Number of workers included in collective bargaining agreements on the increase in Finland

Collective bargaining in Finland

The collective bargaining system in Finland

The collective bargaining system in Finland now comprises around 90 per cent of those who are in employment according to a new study published by the Ministry of Employment and the Economy. This figure has increased somewhat since the previous study findings in 2008.

The study by Lasse Ahtiainen focuses primarily on developments in the private sector. In 2008 73.9 per cent of employees were covered by collective agreements and in 2014 it was 75.5 per cent.

In the public sector the collective bargaining system covers 100 per cent of employees. This makes the total number of people who fall under collective bargaining agreements to 89.3 per cent of all wage and salary earners. In 2008 the figure was a bit lower, at 87.5 per cent.

There are also several company specific collective agreements

There are also several collective agreements which are company specific i.e. apply just to one company. These are not included in the figures above. However, when these are factored in, it means that the proportion of employees under collective agreements is even higher.

So, all told, the figures suggest that the earnings and terms of work for some 90 per cent of Finnish wage and salary earners are defined by collective agreements. This ranks amongst the top or highest in Europe. According to the European Trade Union Institute ETUI statistics in 2013 France, Belgium, Portugal, Austria and Sweden also had at least 90 per cent of their working population covered by collective agreements, Ahtiainen says.

In Finland a collective agreement is usually seen as generally binding when it covers more than half of the employees in a branch.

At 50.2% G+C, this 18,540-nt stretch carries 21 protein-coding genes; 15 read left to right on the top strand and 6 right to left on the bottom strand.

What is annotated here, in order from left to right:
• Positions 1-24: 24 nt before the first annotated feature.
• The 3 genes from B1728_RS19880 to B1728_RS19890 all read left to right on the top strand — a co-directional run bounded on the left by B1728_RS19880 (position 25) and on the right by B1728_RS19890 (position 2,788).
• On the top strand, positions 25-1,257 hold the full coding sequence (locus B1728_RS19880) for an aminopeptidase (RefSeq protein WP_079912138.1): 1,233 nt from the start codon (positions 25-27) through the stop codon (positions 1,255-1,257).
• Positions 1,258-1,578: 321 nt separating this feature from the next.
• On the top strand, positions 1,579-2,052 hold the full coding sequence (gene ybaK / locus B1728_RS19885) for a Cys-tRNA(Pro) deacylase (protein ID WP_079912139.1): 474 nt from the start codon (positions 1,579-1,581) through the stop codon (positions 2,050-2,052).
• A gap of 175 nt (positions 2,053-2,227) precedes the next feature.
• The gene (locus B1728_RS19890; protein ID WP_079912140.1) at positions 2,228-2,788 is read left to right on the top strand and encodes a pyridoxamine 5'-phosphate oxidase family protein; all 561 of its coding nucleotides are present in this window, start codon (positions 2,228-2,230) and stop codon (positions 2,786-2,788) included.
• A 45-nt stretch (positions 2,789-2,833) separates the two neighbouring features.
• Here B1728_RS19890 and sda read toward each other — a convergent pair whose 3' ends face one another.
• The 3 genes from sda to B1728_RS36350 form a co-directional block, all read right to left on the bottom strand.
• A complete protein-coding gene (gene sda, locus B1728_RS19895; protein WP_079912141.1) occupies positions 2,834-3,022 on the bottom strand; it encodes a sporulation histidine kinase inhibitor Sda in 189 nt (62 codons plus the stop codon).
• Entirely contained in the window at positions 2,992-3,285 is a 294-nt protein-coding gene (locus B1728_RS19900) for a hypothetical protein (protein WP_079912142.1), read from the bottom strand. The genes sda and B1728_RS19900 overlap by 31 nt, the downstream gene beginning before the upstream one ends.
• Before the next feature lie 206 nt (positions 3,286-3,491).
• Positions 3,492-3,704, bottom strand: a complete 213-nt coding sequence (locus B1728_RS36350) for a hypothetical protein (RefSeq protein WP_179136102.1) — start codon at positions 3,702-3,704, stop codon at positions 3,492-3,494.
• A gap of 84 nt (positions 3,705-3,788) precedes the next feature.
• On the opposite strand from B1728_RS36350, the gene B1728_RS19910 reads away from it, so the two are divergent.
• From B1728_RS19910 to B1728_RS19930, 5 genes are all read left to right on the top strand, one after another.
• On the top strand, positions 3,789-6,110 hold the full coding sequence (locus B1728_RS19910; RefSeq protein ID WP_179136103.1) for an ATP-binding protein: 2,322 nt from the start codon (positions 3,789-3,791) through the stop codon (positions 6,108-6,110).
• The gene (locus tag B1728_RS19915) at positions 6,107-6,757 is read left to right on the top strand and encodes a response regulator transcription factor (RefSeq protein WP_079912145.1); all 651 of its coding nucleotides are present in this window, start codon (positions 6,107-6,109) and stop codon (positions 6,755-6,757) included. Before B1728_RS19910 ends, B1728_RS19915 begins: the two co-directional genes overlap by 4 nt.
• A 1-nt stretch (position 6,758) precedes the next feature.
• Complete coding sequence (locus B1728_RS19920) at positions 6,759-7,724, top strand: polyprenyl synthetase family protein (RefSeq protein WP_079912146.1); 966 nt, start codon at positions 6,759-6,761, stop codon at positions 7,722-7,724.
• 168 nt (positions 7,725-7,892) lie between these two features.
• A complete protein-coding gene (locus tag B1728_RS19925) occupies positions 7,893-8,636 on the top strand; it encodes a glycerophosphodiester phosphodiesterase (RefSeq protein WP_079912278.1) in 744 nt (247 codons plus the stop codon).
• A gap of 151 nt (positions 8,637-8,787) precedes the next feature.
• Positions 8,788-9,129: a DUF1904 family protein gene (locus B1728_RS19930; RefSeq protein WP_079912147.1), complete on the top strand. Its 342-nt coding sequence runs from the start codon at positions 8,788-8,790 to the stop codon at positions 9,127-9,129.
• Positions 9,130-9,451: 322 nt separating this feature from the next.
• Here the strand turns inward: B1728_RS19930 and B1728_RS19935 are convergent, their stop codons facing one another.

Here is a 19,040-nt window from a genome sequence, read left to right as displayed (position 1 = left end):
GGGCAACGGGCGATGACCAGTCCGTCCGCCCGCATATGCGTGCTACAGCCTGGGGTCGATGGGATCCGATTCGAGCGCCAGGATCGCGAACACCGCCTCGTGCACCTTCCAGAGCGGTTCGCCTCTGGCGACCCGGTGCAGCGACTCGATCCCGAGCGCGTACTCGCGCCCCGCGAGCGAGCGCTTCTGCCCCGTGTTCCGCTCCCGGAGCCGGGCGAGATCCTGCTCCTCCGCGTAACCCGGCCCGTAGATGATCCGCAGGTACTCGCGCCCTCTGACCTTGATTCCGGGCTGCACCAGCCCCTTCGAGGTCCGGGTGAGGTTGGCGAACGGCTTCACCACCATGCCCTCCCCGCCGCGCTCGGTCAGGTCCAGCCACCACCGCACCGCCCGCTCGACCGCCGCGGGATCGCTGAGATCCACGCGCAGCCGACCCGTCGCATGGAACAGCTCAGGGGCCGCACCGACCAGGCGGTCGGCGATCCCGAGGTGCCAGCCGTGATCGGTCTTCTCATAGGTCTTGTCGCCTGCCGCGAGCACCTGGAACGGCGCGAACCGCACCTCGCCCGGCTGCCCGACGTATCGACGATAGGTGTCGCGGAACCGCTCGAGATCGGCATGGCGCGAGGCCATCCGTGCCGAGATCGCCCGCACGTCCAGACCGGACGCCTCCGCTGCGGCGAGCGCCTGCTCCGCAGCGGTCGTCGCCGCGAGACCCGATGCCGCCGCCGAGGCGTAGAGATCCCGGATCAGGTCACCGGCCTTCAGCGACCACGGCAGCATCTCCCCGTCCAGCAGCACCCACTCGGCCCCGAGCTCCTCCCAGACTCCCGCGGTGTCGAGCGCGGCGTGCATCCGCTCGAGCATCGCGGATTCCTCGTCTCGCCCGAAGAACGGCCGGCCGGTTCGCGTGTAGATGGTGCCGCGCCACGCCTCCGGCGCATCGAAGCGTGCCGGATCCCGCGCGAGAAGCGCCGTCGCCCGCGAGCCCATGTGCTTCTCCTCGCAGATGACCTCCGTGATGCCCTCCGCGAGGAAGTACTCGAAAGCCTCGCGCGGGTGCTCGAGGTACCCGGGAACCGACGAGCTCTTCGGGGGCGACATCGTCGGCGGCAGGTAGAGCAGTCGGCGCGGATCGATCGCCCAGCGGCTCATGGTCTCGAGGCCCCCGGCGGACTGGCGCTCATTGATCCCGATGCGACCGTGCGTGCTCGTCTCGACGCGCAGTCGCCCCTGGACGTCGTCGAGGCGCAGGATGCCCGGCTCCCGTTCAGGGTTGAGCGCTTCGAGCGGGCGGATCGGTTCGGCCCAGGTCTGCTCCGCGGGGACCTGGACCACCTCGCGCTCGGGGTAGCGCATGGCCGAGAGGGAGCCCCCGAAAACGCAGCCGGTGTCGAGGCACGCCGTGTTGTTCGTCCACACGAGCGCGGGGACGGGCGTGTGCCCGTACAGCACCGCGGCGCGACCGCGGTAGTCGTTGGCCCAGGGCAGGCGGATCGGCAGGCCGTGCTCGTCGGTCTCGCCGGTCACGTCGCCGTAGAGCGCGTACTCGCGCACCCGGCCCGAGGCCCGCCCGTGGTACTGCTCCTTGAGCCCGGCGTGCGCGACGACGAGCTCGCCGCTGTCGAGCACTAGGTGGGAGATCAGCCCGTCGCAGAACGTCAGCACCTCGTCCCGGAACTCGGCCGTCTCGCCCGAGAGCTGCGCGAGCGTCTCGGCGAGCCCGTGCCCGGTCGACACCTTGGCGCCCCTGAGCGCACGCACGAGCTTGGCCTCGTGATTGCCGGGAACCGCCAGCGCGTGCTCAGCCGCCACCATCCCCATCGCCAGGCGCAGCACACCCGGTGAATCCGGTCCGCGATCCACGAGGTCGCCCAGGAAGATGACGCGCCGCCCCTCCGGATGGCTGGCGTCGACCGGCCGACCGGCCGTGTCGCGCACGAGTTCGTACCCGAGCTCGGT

Criteria for generally binding collective agreements

In Finland a collective agreement is usually seen as generally binding when it covers more than half of the employees in a branch. Then all employers in the same branch are obliged to follow the minimum salaries and other terms of work set in the collective agreement.

There are also other possible criteria for generally binding collective agreements, like the national character of the agreement, traditions of collective bargaining in the branch and the high organising level of employees even when employers are less well organised.

The Ministry of Social Affairs and Health has a three person committee that makes decisions on generally binding collective agreements. Until October 2015 it has confirmed 165 generally binding collective agreements.

Lasse Ahtiainen estimates that collective bargaining coverage doesn’t fall below 50 per cent in any of the branches he has been studying. The lowest figures, hovering around 60 per cent, are in construction, the retail trade and in some services.

Common to all these branches is that there are a considerable number of small companies operating that employ less than 30 people. Whereas the bigger companies are well organised in the employers associations, smaller ones are often not.



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